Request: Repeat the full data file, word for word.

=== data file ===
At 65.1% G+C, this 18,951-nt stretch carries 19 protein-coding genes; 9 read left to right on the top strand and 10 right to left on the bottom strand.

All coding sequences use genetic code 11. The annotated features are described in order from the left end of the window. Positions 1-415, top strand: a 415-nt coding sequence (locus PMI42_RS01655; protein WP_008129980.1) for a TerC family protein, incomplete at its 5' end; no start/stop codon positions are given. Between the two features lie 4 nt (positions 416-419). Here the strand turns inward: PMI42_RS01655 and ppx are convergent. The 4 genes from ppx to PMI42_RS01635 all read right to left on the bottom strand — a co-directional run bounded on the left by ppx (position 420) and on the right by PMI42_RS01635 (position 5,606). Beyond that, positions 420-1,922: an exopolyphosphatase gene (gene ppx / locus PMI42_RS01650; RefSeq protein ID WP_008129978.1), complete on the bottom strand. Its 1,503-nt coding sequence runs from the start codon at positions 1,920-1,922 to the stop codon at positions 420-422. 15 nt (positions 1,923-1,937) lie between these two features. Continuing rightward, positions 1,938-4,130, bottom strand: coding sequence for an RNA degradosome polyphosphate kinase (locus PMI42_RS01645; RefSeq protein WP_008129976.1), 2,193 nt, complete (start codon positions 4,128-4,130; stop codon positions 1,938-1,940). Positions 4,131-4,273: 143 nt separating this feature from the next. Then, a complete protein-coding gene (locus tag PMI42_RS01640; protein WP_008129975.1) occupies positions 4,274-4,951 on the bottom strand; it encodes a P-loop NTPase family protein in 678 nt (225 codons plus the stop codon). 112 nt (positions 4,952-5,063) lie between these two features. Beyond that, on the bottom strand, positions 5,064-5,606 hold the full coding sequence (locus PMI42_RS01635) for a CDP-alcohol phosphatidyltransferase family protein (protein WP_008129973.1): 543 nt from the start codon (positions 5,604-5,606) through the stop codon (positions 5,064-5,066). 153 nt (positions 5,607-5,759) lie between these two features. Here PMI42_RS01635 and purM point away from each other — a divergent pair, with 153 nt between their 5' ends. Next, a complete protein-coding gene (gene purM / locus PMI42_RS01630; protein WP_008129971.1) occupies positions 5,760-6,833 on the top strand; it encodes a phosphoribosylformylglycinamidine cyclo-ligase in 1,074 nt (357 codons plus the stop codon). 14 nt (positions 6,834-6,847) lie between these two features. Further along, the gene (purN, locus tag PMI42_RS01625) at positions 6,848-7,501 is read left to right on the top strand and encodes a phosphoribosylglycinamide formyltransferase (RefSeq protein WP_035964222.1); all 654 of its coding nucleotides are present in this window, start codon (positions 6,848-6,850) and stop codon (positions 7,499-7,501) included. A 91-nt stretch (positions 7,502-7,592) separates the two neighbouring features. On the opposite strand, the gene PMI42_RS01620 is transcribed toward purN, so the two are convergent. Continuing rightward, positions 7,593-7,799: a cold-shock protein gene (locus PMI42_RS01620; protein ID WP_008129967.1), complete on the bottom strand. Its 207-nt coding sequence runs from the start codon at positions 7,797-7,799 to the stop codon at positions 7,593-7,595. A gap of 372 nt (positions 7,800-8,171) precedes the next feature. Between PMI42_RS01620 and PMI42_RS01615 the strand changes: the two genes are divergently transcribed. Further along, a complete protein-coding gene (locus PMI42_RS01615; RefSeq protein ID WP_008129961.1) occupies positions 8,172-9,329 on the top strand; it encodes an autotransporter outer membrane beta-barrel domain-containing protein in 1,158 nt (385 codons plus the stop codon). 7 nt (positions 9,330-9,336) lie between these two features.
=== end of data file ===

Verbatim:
At 65.1% G+C, this 18,951-nt stretch carries 19 protein-coding genes; 9 read left to right on the top strand and 10 right to left on the bottom strand.

All coding sequences use genetic code 11. The annotated features are described in order from the left end of the window. Positions 1-415, top strand: a 415-nt coding sequence (locus PMI42_RS01655; protein WP_008129980.1) for a TerC family protein, incomplete at its 5' end; no start/stop codon positions are given. Between the two features lie 4 nt (positions 416-419). Here the strand turns inward: PMI42_RS01655 and ppx are convergent. The 4 genes from ppx to PMI42_RS01635 all read right to left on the bottom strand — a co-directional run bounded on the left by ppx (position 420) and on the right by PMI42_RS01635 (position 5,606). Beyond that, positions 420-1,922: an exopolyphosphatase gene (gene ppx / locus PMI42_RS01650; RefSeq protein ID WP_008129978.1), complete on the bottom strand. Its 1,503-nt coding sequence runs from the start codon at positions 1,920-1,922 to the stop codon at positions 420-422. 15 nt (positions 1,923-1,937) lie between these two features. Continuing rightward, positions 1,938-4,130, bottom strand: coding sequence for an RNA degradosome polyphosphate kinase (locus PMI42_RS01645; RefSeq protein WP_008129976.1), 2,193 nt, complete (start codon positions 4,128-4,130; stop codon positions 1,938-1,940). Positions 4,131-4,273: 143 nt separating this feature from the next. Then, a complete protein-coding gene (locus tag PMI42_RS01640; protein WP_008129975.1) occupies positions 4,274-4,951 on the bottom strand; it encodes a P-loop NTPase family protein in 678 nt (225 codons plus the stop codon). 112 nt (positions 4,952-5,063) lie between these two features. Beyond that, on the bottom strand, positions 5,064-5,606 hold the full coding sequence (locus PMI42_RS01635) for a CDP-alcohol phosphatidyltransferase family protein (protein WP_008129973.1): 543 nt from the start codon (positions 5,604-5,606) through the stop codon (positions 5,064-5,066). 153 nt (positions 5,607-5,759) lie between these two features. Here PMI42_RS01635 and purM point away from each other — a divergent pair, with 153 nt between their 5' ends. Next, a complete protein-coding gene (gene purM / locus PMI42_RS01630; protein WP_008129971.1) occupies positions 5,760-6,833 on the top strand; it encodes a phosphoribosylformylglycinamidine cyclo-ligase in 1,074 nt (357 codons plus the stop codon). 14 nt (positions 6,834-6,847) lie between these two features. Further along, the gene (purN, locus tag PMI42_RS01625) at positions 6,848-7,501 is read left to right on the top strand and encodes a phosphoribosylglycinamide formyltransferase (RefSeq protein WP_035964222.1); all 654 of its coding nucleotides are present in this window, start codon (positions 6,848-6,850) and stop codon (positions 7,499-7,501) included. A 91-nt stretch (positions 7,502-7,592) separates the two neighbouring features. On the opposite strand, the gene PMI42_RS01620 is transcribed toward purN, so the two are convergent. Continuing rightward, positions 7,593-7,799: a cold-shock protein gene (locus PMI42_RS01620; protein ID WP_008129967.1), complete on the bottom strand. Its 207-nt coding sequence runs from the start codon at positions 7,797-7,799 to the stop codon at positions 7,593-7,595. A gap of 372 nt (positions 7,800-8,171) precedes the next feature. Between PMI42_RS01620 and PMI42_RS01615 the strand changes: the two genes are divergently transcribed. Further along, a complete protein-coding gene (locus PMI42_RS01615; RefSeq protein ID WP_008129961.1) occupies positions 8,172-9,329 on the top strand; it encodes an autotransporter outer membrane beta-barrel domain-containing protein in 1,158 nt (385 codons plus the stop codon). 7 nt (positions 9,330-9,336) lie between these two features.